• Solanart: Probably best marketplace on Solana for NFTs right now. They curate and verify the projects so it’s a “safer” place to get started and buy some NFTs. You can buy Degenerate Apes and Aurorys here.
  • Digital Eyes: Digital eyes has a wider variety of projects than Solanart and worth browsing to see the breadth of projects in the ecosytem.
  • Solanalysis: This is a great tool to visualize price and volume movements for NFTs across the ecosystem. They even have a section for upcoming drops which is handy if you want to mint anything.
  • Metaplex: Metaplex is building the “Shopify for NFTs” on Solana and allows creators to host their own storefront and mint NFTs etc on their site.

The Future

I’m going to continue to track the new projects on Solana and am particularly excited about projects that unlock new use cases that were previously impossible or prohibitive without the speed and cost effectiveness of Solana. A few areas in no particular order:

  • Global payment rails: There is a lot of whitespace for simplifying the UX and accessibility for global payments. On and off ramps into crypto as well as regulatory landscape are still the biggest barriers to entry this, but Solana seems like a viable place for more innovation here.
  • New financial products: Many financial products require real time execution (or low cost) or multiple dependencies to be viable like call/put options, derivatives or auctions e.g. Zeta Markets and Soleon.
  • New mental models in gaming: I think gaming will bring in an entirely new audience into crypto (and much larger than the collectibles wave). NFTs which are composable, tradeable and have utility are going to change the way we think of gaming completely. Star Atlas is an exciting project with a credible team and nice concept art, but we still have to wait and see if the game is fun. Axie Infinity is a great case study of innovation in “play to earn” on Ethereum and Ronin as well (podcast episode on Colossus).
  • Empowering creators: We’re moving to a world where creators are becoming more empowered and will have a more direct relationship with their audience and can capture more of the value that they create vs. giving a large portion to platforms, agencies and investors. I expect a lot of innovation in this area.

Overall, we’re still at the start of everything and it’s going to be a lot of fun to have a front row seat on this ride. 🍿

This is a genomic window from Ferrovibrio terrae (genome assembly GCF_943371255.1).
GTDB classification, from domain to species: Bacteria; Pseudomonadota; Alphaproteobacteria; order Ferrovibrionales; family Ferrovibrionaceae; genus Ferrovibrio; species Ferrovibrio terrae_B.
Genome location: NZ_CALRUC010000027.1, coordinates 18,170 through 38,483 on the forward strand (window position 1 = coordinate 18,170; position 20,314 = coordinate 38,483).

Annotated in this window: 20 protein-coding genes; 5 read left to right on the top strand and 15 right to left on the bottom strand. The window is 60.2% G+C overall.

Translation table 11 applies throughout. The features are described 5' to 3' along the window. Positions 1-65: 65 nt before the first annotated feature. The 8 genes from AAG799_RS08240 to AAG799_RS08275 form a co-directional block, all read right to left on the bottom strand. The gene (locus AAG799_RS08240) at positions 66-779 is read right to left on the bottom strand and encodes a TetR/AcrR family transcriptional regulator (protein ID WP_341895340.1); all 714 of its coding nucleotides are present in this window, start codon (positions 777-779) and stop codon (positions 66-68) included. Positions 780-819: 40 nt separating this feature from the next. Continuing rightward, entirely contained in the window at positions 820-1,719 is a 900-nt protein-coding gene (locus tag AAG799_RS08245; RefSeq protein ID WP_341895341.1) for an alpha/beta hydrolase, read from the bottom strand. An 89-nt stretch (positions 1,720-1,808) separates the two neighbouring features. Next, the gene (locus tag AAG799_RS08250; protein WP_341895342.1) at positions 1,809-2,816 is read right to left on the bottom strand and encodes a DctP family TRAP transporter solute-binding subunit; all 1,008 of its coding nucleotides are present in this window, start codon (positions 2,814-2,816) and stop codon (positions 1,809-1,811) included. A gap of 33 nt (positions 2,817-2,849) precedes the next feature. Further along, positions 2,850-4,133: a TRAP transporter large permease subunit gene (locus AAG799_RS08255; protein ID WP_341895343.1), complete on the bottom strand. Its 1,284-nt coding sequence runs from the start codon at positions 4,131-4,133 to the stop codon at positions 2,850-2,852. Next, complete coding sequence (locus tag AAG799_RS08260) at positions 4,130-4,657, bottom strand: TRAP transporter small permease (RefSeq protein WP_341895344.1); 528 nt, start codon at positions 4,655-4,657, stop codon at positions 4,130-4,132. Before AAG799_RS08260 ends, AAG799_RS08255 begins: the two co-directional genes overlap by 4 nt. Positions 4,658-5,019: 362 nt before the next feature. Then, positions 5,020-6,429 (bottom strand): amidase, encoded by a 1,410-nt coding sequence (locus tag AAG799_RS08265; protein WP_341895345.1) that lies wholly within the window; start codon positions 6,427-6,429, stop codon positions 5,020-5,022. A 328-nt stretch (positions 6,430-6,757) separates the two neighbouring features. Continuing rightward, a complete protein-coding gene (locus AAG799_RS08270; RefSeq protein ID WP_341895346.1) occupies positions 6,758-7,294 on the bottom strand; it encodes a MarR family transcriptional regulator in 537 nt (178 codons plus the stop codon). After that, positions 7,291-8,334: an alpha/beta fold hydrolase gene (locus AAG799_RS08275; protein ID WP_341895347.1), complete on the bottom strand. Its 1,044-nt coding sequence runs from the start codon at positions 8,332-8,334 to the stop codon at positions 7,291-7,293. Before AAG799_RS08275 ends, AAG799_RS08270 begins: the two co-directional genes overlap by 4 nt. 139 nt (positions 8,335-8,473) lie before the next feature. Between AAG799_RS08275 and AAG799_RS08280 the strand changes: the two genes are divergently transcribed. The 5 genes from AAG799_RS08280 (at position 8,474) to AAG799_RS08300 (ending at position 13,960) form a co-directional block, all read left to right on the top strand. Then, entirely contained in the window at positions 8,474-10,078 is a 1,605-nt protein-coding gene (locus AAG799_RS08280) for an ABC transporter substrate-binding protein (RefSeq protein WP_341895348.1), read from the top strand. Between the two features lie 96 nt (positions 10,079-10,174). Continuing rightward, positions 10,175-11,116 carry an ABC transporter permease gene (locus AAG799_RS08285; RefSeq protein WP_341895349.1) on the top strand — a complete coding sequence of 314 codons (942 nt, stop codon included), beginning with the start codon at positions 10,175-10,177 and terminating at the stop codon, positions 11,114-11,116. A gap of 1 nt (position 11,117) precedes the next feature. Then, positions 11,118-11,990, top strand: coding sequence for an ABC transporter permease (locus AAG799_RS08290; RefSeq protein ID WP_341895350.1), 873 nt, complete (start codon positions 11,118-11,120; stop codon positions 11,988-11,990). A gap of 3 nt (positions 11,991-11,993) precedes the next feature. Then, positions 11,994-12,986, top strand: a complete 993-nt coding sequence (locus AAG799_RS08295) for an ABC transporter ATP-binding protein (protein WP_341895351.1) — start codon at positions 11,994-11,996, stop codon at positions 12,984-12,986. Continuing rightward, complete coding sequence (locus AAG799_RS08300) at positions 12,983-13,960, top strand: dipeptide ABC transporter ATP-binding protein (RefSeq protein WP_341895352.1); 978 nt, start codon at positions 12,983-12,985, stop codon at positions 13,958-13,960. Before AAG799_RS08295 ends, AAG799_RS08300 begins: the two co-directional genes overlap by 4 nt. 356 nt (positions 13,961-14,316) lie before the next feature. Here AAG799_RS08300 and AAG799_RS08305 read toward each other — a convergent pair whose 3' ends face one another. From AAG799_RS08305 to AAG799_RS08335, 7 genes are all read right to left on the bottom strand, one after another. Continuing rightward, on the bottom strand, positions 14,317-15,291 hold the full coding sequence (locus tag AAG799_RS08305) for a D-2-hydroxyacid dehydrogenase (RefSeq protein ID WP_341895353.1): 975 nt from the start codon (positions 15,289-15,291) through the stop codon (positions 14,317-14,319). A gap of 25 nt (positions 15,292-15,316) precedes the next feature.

Note: As usual, nothing in this post is financial advice. Please do your own research.

Angel Investing Areas

I’ve been an angel investor for over 10 years. I try to invest in areas where I have have some sort of asymmetric advantage; usually in specific areas where I have knowledge and experience or people who I know well.

Here are some areas that I’m super excited about and actively investing.

Crypto / Web3

I think crypto/Web3 is going to change the way we build and consume products in many different industries across the digital and physical world. It’s going to be a multi-decade long shift and I’m excited about engaging with and supporting the community at all levels (more here).

I’ve been investing in chains and tokens since 2013 (starting with BTC) and played a more active role in DeFi towards the the end of DeFi summer in 2020. I now spend time every day learning about new projects, buying tokens, yield farming and providing liquidity for projects that I plan to support over the long term.

I’ve also started started making equity investments in Web3 companies and I’m particularly excited about companies that are innovating in:

  • Future of finance (DeFi, Emerging markets)
  • Content creation and ownership (NFTs, marketplaces)
  • Gaming (collecting, competing, play-to-earn)
  • Community (DAOs, creators, contributors)

There is still much to learn and much to follow as more innovation happens — this is just a starting point and I’m sure this list will continue to evolve. I’m mostly chain agnostic, but particularly excited by some of the possibilities that are unlocked with faster, cheaper protocols like Solana.

Example companies include Ponto (backed by Polychain and General Catalyst), Mirror (backed by USV and a16z), Topos and Paysail.

Future of Work

I think that the way we work is going to change fundamentally; jobs will be unbunded, people will collaborate digitally (natively), and more creators will be able to monetize their passions. These shifts are being accelerated by Covid-19 and it’s incredible to see all the innovation happening here.

Tools for Work

As more knowledge work becomes distributed, more work will happen in the cloud. I believe we’ll look back in 5 years and be shocked at how inadequate our tools were in 202I. There are three areas of innovation that I think are especially exciting:

  1. Communication & Collaboration: I think the best tools will seamlessly work in person, hybrid & remote as well as synchronously and asynchronously (Slack is a great example). If we reduce the mental load as to “which tool is right for which situation” work will be more fun and productive for us all.
  2. Orchestration Layer: As we use more and more tools to build products together, each of these tools will need to communicate with each other better (using APIs) and we’ll need some common standards to make this happen effectively.